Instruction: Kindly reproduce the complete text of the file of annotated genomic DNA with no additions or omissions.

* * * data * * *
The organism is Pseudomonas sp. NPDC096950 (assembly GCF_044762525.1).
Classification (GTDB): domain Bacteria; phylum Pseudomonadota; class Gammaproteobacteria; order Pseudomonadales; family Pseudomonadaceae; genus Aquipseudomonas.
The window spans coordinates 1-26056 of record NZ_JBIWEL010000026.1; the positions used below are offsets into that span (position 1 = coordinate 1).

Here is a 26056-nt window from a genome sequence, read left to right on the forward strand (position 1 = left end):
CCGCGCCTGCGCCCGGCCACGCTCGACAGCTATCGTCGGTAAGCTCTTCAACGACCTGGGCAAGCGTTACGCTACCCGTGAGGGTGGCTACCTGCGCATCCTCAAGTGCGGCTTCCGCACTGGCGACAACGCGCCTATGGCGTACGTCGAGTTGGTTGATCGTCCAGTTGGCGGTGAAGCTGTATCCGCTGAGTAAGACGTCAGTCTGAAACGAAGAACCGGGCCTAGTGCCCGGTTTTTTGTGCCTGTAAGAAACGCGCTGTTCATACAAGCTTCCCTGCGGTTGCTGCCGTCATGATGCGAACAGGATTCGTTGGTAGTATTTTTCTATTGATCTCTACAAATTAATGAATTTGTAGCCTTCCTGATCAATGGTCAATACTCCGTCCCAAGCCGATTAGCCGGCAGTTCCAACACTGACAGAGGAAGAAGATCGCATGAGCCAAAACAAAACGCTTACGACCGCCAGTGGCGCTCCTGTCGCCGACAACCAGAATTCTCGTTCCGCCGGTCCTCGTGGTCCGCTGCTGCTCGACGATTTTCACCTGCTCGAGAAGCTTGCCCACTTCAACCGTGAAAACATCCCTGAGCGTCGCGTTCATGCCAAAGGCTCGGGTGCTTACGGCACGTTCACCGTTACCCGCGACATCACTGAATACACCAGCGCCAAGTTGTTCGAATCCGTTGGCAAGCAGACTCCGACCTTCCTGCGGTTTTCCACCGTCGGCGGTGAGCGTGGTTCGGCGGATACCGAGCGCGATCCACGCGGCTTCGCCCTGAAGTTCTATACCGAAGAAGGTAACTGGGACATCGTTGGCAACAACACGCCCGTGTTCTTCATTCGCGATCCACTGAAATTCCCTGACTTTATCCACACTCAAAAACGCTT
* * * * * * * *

The organism is Pseudomonas sp. NPDC096950 (assembly GCF_044762525.1).
Classification (GTDB): domain Bacteria; phylum Pseudomonadota; class Gammaproteobacteria; order Pseudomonadales; family Pseudomonadaceae; genus Aquipseudomonas.
The window spans coordinates 1-26056 of record NZ_JBIWEL010000026.1; the positions used below are offsets into that span (position 1 = coordinate 1).

Here is a 26056-nt window from a genome sequence, read left to right on the forward strand (position 1 = left end):
CCGCGCCTGCGCCCGGCCACGCTCGACAGCTATCGTCGGTAAGCTCTTCAACGACCTGGGCAAGCGTTACGCTACCCGTGAGGGTGGCTACCTGCGCATCCTCAAGTGCGGCTTCCGCACTGGCGACAACGCGCCTATGGCGTACGTCGAGTTGGTTGATCGTCCAGTTGGCGGTGAAGCTGTATCCGCTGAGTAAGACGTCAGTCTGAAACGAAGAACCGGGCCTAGTGCCCGGTTTTTTGTGCCTGTAAGAAACGCGCTGTTCATACAAGCTTCCCTGCGGTTGCTGCCGTCATGATGCGAACAGGATTCGTTGGTAGTATTTTTCTATTGATCTCTACAAATTAATGAATTTGTAGCCTTCCTGATCAATGGTCAATACTCCGTCCCAAGCCGATTAGCCGGCAGTTCCAACACTGACAGAGGAAGAAGATCGCATGAGCCAAAACAAAACGCTTACGACCGCCAGTGGCGCTCCTGTCGCCGACAACCAGAATTCTCGTTCCGCCGGTCCTCGTGGTCCGCTGCTGCTCGACGATTTTCACCTGCTCGAGAAGCTTGCCCACTTCAACCGTGAAAACATCCCTGAGCGTCGCGTTCATGCCAAAGGCTCGGGTGCTTACGGCACGTTCACCGTTACCCGCGACATCACTGAATACACCAGCGCCAAGTTGTTCGAATCCGTTGGCAAGCAGACTCCGACCTTCCTGCGGTTTTCCACCGTCGGCGGTGAGCGTGGTTCGGCGGATACCGAGCGCGATCCACGCGGCTTCGCCCTGAAGTTCTATACCGAAGAAGGTAACTGGGACATCGTTGGCAACAACACGCCCGTGTTCTTCATTCGCGATCCACTGAAATTCCCTGACTTTATCCACACTCAAAAACGCTT